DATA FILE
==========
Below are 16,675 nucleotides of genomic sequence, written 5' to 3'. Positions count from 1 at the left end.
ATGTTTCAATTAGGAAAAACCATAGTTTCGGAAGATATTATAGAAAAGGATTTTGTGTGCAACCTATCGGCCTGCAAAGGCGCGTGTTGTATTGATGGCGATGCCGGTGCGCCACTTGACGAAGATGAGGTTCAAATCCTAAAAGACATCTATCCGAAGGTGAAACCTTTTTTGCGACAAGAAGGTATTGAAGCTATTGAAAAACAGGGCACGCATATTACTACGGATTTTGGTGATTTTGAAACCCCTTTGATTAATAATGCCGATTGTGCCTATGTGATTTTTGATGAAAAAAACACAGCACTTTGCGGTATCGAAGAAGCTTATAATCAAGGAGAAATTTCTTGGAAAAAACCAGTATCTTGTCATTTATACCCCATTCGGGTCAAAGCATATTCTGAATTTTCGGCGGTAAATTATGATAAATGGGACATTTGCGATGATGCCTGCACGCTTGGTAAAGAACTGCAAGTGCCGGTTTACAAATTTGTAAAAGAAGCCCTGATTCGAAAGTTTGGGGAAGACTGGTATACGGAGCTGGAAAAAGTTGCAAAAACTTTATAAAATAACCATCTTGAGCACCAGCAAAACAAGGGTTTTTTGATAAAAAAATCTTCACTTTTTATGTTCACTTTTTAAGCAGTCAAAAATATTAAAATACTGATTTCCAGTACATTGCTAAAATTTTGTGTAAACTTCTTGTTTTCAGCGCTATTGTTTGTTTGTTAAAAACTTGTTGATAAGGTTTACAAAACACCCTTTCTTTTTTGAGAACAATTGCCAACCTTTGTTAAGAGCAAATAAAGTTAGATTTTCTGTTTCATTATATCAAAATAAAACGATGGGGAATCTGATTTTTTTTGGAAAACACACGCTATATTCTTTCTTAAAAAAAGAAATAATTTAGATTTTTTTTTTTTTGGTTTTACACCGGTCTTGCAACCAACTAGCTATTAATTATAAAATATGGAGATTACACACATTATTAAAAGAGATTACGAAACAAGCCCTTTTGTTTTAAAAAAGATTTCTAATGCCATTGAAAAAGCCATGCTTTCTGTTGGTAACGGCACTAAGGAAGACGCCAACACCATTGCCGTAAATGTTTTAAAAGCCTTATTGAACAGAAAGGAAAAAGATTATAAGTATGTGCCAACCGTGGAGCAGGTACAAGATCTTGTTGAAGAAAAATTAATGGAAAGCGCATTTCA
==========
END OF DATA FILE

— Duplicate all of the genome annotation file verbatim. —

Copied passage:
Below are 16,675 nucleotides of genomic sequence, written 5' to 3'. Positions count from 1 at the left end.
ATGTTTCAATTAGGAAAAACCATAGTTTCGGAAGATATTATAGAAAAGGATTTTGTGTGCAACCTATCGGCCTGCAAAGGCGCGTGTTGTATTGATGGCGATGCCGGTGCGCCACTTGACGAAGATGAGGTTCAAATCCTAAAAGACATCTATCCGAAGGTGAAACCTTTTTTGCGACAAGAAGGTATTGAAGCTATTGAAAAACAGGGCACGCATATTACTACGGATTTTGGTGATTTTGAAACCCCTTTGATTAATAATGCCGATTGTGCCTATGTGATTTTTGATGAAAAAAACACAGCACTTTGCGGTATCGAAGAAGCTTATAATCAAGGAGAAATTTCTTGGAAAAAACCAGTATCTTGTCATTTATACCCCATTCGGGTCAAAGCATATTCTGAATTTTCGGCGGTAAATTATGATAAATGGGACATTTGCGATGATGCCTGCACGCTTGGTAAAGAACTGCAAGTGCCGGTTTACAAATTTGTAAAAGAAGCCCTGATTCGAAAGTTTGGGGAAGACTGGTATACGGAGCTGGAAAAAGTTGCAAAAACTTTATAAAATAACCATCTTGAGCACCAGCAAAACAAGGGTTTTTTGATAAAAAAATCTTCACTTTTTATGTTCACTTTTTAAGCAGTCAAAAATATTAAAATACTGATTTCCAGTACATTGCTAAAATTTTGTGTAAACTTCTTGTTTTCAGCGCTATTGTTTGTTTGTTAAAAACTTGTTGATAAGGTTTACAAAACACCCTTTCTTTTTTGAGAACAATTGCCAACCTTTGTTAAGAGCAAATAAAGTTAGATTTTCTGTTTCATTATATCAAAATAAAACGATGGGGAATCTGATTTTTTTTGGAAAACACACGCTATATTCTTTCTTAAAAAAAGAAATAATTTAGATTTTTTTTTTTTTGGTTTTACACCGGTCTTGCAACCAACTAGCTATTAATTATAAAATATGGAGATTACACACATTATTAAAAGAGATTACGAAACAAGCCCTTTTGTTTTAAAAAAGATTTCTAATGCCATTGAAAAAGCCATGCTTTCTGTTGGTAACGGCACTAAGGAAGACGCCAACACCATTGCCGTAAATGTTTTAAAAGCCTTATTGAACAGAAAGGAAAAAGATTATAAGTATGTGCCAACCGTGGAGCAGGTACAAGATCTTGTTGAAGAAAAATTAATGGAAAGCGCATTTCA